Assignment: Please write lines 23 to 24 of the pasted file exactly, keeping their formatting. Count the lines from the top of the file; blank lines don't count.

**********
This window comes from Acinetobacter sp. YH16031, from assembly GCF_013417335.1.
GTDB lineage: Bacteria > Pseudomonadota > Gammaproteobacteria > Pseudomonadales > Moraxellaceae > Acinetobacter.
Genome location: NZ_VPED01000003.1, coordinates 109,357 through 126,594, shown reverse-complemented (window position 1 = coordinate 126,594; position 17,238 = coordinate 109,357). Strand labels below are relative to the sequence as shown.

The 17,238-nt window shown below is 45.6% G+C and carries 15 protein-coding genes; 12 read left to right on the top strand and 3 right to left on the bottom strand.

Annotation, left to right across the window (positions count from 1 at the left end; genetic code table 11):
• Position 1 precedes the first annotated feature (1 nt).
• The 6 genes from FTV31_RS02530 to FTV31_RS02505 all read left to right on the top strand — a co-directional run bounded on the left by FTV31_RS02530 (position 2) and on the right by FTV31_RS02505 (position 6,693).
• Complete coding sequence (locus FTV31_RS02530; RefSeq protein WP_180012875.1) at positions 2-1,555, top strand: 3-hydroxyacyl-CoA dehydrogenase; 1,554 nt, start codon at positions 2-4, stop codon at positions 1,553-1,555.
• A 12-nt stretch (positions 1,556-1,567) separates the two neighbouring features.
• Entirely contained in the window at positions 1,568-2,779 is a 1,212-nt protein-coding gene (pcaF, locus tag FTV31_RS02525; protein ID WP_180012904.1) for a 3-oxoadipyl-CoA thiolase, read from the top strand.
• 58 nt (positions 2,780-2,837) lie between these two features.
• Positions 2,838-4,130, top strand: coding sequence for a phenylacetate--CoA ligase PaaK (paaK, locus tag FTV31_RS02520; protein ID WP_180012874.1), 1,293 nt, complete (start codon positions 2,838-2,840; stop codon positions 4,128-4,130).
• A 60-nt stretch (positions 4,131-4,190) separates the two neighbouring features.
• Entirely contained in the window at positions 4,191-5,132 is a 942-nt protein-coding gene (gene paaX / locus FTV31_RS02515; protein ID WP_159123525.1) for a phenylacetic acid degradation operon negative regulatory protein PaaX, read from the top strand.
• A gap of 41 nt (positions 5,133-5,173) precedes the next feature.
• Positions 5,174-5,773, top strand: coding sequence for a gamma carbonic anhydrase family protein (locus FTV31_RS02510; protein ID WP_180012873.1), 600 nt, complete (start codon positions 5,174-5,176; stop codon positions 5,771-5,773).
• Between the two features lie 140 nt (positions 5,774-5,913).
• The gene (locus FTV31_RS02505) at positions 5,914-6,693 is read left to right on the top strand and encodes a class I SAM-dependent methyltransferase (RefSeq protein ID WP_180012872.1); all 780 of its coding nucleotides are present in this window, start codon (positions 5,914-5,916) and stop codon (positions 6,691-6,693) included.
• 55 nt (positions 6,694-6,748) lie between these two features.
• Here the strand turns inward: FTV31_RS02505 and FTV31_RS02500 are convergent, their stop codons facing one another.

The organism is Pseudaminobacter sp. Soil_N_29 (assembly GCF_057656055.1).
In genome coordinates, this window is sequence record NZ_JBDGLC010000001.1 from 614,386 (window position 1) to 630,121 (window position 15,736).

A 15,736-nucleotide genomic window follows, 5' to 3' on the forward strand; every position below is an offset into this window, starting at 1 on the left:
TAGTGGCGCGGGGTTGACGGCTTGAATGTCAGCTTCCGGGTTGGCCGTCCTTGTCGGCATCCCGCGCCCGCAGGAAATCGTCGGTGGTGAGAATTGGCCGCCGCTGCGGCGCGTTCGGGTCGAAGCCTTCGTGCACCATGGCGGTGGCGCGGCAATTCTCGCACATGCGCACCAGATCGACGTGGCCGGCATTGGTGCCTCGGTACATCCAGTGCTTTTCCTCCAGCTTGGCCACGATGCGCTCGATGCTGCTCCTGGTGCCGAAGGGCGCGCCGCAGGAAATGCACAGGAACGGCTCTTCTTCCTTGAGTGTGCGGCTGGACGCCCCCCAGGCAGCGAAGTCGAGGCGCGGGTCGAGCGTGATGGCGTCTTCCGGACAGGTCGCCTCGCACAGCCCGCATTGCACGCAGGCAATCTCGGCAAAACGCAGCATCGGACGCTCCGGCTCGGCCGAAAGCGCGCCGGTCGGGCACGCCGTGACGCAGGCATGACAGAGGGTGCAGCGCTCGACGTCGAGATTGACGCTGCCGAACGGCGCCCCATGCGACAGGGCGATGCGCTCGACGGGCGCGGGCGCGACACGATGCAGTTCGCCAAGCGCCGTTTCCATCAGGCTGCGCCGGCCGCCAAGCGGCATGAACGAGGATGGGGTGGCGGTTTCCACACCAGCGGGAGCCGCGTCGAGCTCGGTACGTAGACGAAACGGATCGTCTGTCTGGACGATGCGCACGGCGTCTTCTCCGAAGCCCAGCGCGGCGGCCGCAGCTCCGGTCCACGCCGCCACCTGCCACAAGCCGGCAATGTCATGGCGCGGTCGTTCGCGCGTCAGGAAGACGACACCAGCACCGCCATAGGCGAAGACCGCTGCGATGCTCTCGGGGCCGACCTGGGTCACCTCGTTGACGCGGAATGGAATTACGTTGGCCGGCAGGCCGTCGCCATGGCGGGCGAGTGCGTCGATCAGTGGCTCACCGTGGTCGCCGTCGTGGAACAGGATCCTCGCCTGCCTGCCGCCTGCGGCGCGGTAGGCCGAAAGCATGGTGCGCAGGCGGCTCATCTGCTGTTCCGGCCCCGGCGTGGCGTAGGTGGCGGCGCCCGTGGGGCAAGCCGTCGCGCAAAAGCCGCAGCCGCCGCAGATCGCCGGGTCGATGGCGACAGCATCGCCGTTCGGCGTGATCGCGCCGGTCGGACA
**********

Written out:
A 15,736-nucleotide genomic window follows, 5' to 3' on the forward strand; every position below is an offset into this window, starting at 1 on the left:
TAGTGGCGCGGGGTTGACGGCTTGAATGTCAGCTTCCGGGTTGGCCGTCCTTGTCGGCATCCCGCGCCCGCAGGAAATCGTCGGTGGTGAGAATTGGCCGCCGCTGCGGCGCGTTCGGGTCGAAGCCTTCGTGCACCATGGCGGTGGCGCGGCAATTCTCGCACATGCGCACCAGATCGACGTGGCCGGCATTGGTGCCTCGGTACATCCAGTGCTTTTCCTCCAGCTTGGCCACGATGCGCTCGATGCTGCTCCTGGTGCCGAAGGGCGCGCCGCAGGAAATGCACAGGAACGGCTCTTCTTCCTTGAGTGTGCGGCTGGACGCCCCCCAGGCAGCGAAGTCGAGGCGCGGGTCGAGCGTGATGGCGTCTTCCGGACAGGTCGCCTCGCACAGCCCGCATTGCACGCAGGCAATCTCGGCAAAACGCAGCATCGGACGCTCCGGCTCGGCCGAAAGCGCGCCGGTCGGGCACGCCGTGACGCAGGCATGACAGAGGGTGCAGCGCTCGACGTCGAGATTGACGCTGCCGAACGGCGCCCCATGCGACAGGGCGATGCGCTCGACGGGCGCGGGCGCGACACGATGCAGTTCGCCAAGCGCCGTTTCCATCAGGCTGCGCCGGCCGCCAAGCGGCATGAACGAGGATGGGGTGGCGGTTTCCACACCAGCGGGAGCCGCGTCGAGCTCGGTACGTAGACGAAACGGATCGTCTGTCTGGACGATGCGCACGGCGTCTTCTCCGAAGCCCAGCGCGGCGGCCGCAGCTCCGGTCCACGCCGCCACCTGCCACAAGCCGGCAATGTCATGGCGCGGTCGTTCGCGCGTCAGGAAGACGACACCAGCACCGCCATAGGCGAAGACCGCTGCGATGCTCTCGGGGCCGACCTGGGTCACCTCGTTGACGCGGAATGGAATTACGTTGGCCGGCAGGCCGTCGCCATGGCGGGCGAGTGCGTCGATCAGTGGCTCACCGTGGTCGCCGTCGTGGAACAGGATCCTCGCCTGCCTGCCGCCTGCGGCGCGGTAGGCCGAAAGCATGGTGCGCAGGCGGCTCATCTGCTGTTCCGGCCCCGGCGTGGCGTAGGTGGCGGCGCCCGTGGGGCAAGCCGTCGCGCAAAAGCCGCAGCCGCCGCAGATCGCCGGGTCGATGGCGACAGCATCGCCGTTCGGCGTGATCGCGCCGGTCGGACA